Dragonflies droned amidst cattails and boats bumped into their ports by the Pale Lake’s gentle waves. The soft wind that had rocked the water ruffled through Ofi’s loose hair and tickled him into a slight shudder. He wrapped his cloak tighter around himself and carried on staring into the lake. His feet were submerged and beginning to grow numb yet Ofi didn’t take them out. His dark eyes didn’t break contact with that of his tight faced reflection. Another shudder came to him, riding a monsoon of grief from deep inside. Ofi clenched his jaw and flexed his whole body, his toes curling into rigidity in the Pale Lake. The storm inside raged, pushing against his throat and straining his heart. He could feel his heartbeat in his skull and in his ears. Throbbing. Begging. Ofi held on with his nails digging into his palms until the grief gave in. The storm retreated. But not without Ofi feeling run through. His heart felt as though it was being forced to beat past iron chains wrapped around it, digging rusted links into the red flesh with each pulse. The strain would lighten if Ofi let the storm through. But he would not. He needed the rage it gave him.
Aruna stepped onto the pier with a bare foot, sending a creak all the way to Ofi. He gave no notice. She continued anyway, leaving damp footprints on the rough wood. She dripped mourning water in thick, ashy clumps that hit the planks with weight. Her hair and skin had begun to dry, leaving behind black and gray residue. She would not be allowed to bathe for two days. On the dawn of the third day she would cleanse herself in the Pale Lake and her husband would shave her head and his own. The knots in their hair formed by the thick mourning water would drift away, carrying the last remains of their son Eshu. Aruna cast a dark, accusing glance at the placid waters. You dare take him? She gripped the long, black cloth wrapped around her, inadvertently squeezing out more of the ash water. What more could you want? He died protecting you.
“You should be resting, Ma.” Ofi looked at his mother’s reflection as she stood over his shoulder. Her tan skin was streaked with dark spots and her hair was free of beads. Strands of it stuck to her moist face and Aruna paid them no attention. Ofi looked away. Seeing her without her jewelry and hair beads called to the storm inside him. He clenched his cloak in his fists and disguised a sudden shiver as a cough.
“Yali told me you were wounded bringing Eshu back,” Aruna said. “An arrow-“
“The wound will heal, Ma,” Ofi said. “I had to get him. I couldn’t just leave him there…” Ofi shook his head. “I couldn’t.”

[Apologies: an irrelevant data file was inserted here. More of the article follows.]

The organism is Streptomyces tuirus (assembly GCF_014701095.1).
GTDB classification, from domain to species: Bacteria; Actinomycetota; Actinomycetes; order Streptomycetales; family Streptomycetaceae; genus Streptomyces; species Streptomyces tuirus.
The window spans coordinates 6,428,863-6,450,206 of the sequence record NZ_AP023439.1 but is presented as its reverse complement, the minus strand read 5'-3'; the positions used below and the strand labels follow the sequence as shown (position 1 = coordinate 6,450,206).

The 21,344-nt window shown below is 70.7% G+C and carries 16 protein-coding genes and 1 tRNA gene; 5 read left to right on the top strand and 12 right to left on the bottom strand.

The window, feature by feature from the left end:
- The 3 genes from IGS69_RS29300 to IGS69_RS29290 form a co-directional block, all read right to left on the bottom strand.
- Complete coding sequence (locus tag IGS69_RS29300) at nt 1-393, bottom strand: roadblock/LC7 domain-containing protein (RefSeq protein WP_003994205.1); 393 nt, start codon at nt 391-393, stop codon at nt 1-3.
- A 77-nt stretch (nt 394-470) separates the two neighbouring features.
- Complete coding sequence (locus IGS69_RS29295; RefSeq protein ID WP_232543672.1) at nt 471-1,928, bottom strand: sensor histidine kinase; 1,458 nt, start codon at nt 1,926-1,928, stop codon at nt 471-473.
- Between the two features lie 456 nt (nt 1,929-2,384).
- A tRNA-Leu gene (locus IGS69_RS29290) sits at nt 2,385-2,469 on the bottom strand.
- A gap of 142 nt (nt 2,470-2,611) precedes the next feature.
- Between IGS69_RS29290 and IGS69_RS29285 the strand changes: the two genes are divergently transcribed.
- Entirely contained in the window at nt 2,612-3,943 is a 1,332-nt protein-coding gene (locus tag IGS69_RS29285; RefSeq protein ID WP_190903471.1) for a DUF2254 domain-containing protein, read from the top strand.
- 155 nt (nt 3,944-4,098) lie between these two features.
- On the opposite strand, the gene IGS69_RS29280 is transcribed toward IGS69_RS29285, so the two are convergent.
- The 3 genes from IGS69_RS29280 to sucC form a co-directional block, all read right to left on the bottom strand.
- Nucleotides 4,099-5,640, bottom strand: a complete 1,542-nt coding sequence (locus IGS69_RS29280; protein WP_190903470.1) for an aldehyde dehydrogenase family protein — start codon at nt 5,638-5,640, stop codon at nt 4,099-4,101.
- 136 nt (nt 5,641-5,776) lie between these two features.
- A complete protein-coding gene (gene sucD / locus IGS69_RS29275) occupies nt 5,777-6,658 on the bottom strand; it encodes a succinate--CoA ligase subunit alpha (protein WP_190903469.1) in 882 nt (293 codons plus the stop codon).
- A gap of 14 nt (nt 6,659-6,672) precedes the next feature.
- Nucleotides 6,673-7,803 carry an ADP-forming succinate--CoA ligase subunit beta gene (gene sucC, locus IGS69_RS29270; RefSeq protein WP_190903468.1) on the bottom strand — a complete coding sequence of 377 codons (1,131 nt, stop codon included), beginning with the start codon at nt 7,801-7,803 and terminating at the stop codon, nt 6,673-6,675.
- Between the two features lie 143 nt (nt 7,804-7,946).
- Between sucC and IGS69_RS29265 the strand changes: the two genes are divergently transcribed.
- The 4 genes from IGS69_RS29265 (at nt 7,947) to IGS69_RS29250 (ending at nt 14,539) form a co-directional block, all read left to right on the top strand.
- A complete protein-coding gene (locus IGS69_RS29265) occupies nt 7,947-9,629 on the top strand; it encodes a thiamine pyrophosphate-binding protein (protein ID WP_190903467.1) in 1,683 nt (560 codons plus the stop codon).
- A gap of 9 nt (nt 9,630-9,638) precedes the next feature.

Aruna shivered from the breeze. A simple scouting mission. That’s all it was supposed to be. Solo to minimize noise and the chances of being caught. And now her son was gone. A spear through his neck. His rousing war chant would be heard no longer…. Aruna was pulled from her thoughts by Ofi wrapping his cloak around her and sitting back down. He took care to not put pressure on his left arm as he did. Light brown bandages were wrapped around his upper arm near where it met his shoulder. A dark red circle in the middle. Leaves and branches were still in his hair and Aruna could see small cuts all over him from his mad dash back through the forest. While carrying his brother Eshu. Ofi was strong. But to do it alone? He could have gotten himself killed and then Eshu would have rotted into the tree roots.
Aruna stared at the stone faced expression Ofi was giving the Pale Lake. “You have not cried. Yali said you didn’t say a word or let out even a single tear. And you haven’t said a thing now. You’re just sitting there. Staring!”
“I won’t cry, Ma,” Ofi said stiffly like he was in pain. “I need this anger to stay.”
“They killed your boy, Ma!” Ofi cried out then stifled himself. “They killed your son.” He began punching his thigh periodically to use pain to fight the storm. “I’ll avenge him, Ma. I’ll avenge Eshu.” He looked her reflection in the eye. “I swear it.”
Ofi looked away to stare at his feet in the water again. Aruna felt her throat close. You’re my son too, Ofi. She reached a hand out and bent her knees slightly to crouch and comfort her adopted son. To amend his words. But her ashen fingers froze in place, shivering. They hovered mere inches from Ofi. Aruna took her hand back and she stood up straight.
And saw him looking at her reflection.